Bureaucracy, a sore point between Uddhav and Sena MLAs | Mumbai news

Handling bureaucrats is not his cup of tea. Until he became the chief minister in November 2019, Uddhav Thackeray had not held any public office. This lack of experience gave the Nationalist Congress Party and Congress, who have heavyweight ministers and key portfolios, an upper hand in the governance.

The Shiv Sena chief is always under fire from party legislators for his failure to resolve the problems they face while dealing with the administration.

“We were not getting funds for work in our constituencies…government officers were not listening to us,” Sanjay Shirsat, one of the rebel MLAs wrote to Thackeray on June 22. The letter was made public by the Eknath Shinde faction on Thursday.

Several Sena functionaries HT spoke to also had similar complaints. Their grudge was that the administration was not responding to them in the manner it was obliging the NCP and Congress MLAs.

“The fact is the NCP and Congress have experienced and heavyweight ministers who know how to make the bureaucracy work. All key departments that we have to deal with — home [which governs police], finance, cooperation [which governs cooperation sector], and rural development [which supervises functioning of district councils in rural areas] are with the NCP while revenue, public works [which repairs and builds public infrastructure], and energy [which governs electricity distribution network] are with Congress. Most of our work is with these departments and those ministers do not cooperate with us. That is also because these parties were our opponents in our constituencies as we had won the assembly elections in alliance with the Bharatiya Janata Party (BJP),” said a Sena legislator who is in the Thackeray camp.

“When our legislators wanted to take their grievances to the chief minister, either access to him was difficult or even if we aired the grievances, he did not assert his authority to redress them. Many of us were of the opinion that lack of experience in handling the state administration and no command over the bureaucracy are the problems,” he added.

Thackeray’s choice of officers and dependence on certain officers also became a talking point in the bureaucracy. To begin with, several IAS/IPS officers in key posts were not removed for quite some time after the government took over. Later, his insistence on giving extensions to chief secretary Ajoy Mehta and then appointing him as advisor in the chief minister’s office after his retirement, did not go down well with his allies.

On the other hand, former chief minister Devendra Fadnavis still commands respect in the administration. “It is an open secret that a significant number of IAS and IPS officers are in touch with him. As such, it is not difficult for Fadnavis to corner the government on various issues or plan his political moves against the Maharashtra Vikas Aghadi,” a senior officer said, requesting anonymity.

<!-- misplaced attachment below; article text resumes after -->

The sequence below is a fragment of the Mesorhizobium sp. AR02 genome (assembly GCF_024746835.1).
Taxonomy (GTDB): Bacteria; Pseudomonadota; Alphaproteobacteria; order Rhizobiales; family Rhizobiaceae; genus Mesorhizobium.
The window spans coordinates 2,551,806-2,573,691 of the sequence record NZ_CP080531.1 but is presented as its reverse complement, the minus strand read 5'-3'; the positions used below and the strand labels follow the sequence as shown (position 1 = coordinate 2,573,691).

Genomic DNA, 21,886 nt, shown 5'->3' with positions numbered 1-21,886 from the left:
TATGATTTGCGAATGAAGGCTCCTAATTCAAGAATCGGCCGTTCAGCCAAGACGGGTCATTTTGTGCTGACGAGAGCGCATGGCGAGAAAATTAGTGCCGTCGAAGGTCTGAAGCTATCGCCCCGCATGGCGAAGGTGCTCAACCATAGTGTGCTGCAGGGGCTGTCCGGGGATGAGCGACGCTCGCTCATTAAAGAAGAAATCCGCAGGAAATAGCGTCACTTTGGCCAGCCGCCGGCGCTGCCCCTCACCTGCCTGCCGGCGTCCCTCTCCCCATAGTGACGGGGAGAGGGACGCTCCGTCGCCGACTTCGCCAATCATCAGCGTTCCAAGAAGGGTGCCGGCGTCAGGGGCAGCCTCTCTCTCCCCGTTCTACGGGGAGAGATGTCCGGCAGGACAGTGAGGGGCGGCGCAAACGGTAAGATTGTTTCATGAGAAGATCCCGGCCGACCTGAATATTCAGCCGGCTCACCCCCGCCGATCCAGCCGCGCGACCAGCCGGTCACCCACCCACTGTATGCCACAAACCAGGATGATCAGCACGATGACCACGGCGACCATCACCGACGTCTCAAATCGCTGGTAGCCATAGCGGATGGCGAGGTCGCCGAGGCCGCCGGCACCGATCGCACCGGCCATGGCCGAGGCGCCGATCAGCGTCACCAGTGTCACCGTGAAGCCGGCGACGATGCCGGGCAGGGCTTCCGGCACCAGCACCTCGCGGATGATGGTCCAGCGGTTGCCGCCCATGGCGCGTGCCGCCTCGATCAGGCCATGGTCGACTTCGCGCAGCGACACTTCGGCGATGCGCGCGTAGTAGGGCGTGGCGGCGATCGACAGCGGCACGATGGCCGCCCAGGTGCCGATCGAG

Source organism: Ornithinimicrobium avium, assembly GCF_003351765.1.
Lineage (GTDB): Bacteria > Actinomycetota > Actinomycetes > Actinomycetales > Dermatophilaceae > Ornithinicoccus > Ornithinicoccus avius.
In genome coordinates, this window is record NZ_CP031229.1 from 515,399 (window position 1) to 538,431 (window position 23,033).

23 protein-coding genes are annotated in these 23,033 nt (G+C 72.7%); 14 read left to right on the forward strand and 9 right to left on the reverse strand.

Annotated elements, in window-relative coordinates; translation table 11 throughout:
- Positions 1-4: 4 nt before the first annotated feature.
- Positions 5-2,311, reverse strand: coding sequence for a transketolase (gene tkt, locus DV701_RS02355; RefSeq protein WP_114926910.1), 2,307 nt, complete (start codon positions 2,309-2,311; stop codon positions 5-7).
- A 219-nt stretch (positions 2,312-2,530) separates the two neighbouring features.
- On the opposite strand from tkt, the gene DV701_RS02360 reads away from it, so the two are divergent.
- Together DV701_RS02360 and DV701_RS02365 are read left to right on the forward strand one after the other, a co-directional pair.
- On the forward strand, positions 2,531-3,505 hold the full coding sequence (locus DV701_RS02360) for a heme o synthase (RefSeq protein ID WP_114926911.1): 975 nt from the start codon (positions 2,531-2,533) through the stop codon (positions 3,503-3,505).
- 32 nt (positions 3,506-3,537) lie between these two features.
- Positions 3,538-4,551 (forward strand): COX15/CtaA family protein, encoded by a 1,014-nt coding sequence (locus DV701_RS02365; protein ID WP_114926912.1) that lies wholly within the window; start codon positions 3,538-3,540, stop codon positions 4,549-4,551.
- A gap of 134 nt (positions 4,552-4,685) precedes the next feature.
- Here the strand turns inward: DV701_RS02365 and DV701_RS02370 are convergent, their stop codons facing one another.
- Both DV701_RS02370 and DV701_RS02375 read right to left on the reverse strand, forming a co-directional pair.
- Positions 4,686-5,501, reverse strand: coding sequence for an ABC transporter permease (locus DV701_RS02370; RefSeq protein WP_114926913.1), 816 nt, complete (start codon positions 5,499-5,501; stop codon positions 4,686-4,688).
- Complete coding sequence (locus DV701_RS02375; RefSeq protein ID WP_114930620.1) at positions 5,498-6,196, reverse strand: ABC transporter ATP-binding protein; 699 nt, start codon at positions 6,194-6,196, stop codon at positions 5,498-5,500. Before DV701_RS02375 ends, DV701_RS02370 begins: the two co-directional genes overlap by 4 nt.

For instance, in the Antilia explosives case or the Mansukh Hiran murder case, Fadnavis shocked the government in the assembly when he showed that he had more information about the cases than Thackeray or then home minister Anil Deshmukh.

“There were several instances when Fadnavis had pointed out something or raised an issue and ministers would look at their secretaries for response as they were unaware of the matter,” an NCP legislator, who did not wish to be named, said.

More recently, Thackeray or his aides were not aware that one of his ministers was plotting and planning to hijack his party. Normally, the intelligence unit of the state police keeps a close watch on political activities.

First, the epidemic and later due to his health issues, Thackeray had to work from his home. It made deputy chief minister Ajit Pawar a parallel power center in the government.

A junior Congress minister said, “For all India service officers such as IAS or IPS, the Central government is important because their service-related matters are governed by it. With the feeling that Fadnavis had a close watch on what was happening in the government, these officers were often unwilling to do what we expected them to do – probe cases of irregularities in the BJP-led regime or initiate some action against BJP functionaries.”

Now with the MVA government facing uncertainty, the administration is watching with keen interest. The officers are expecting a massive reshuffle if Fadnavis returns as chief minister. “Some officers who were seen following what the MVA leadership wanted them to do are anxious that they would have to face the music,” a senior Mantralaya official said.

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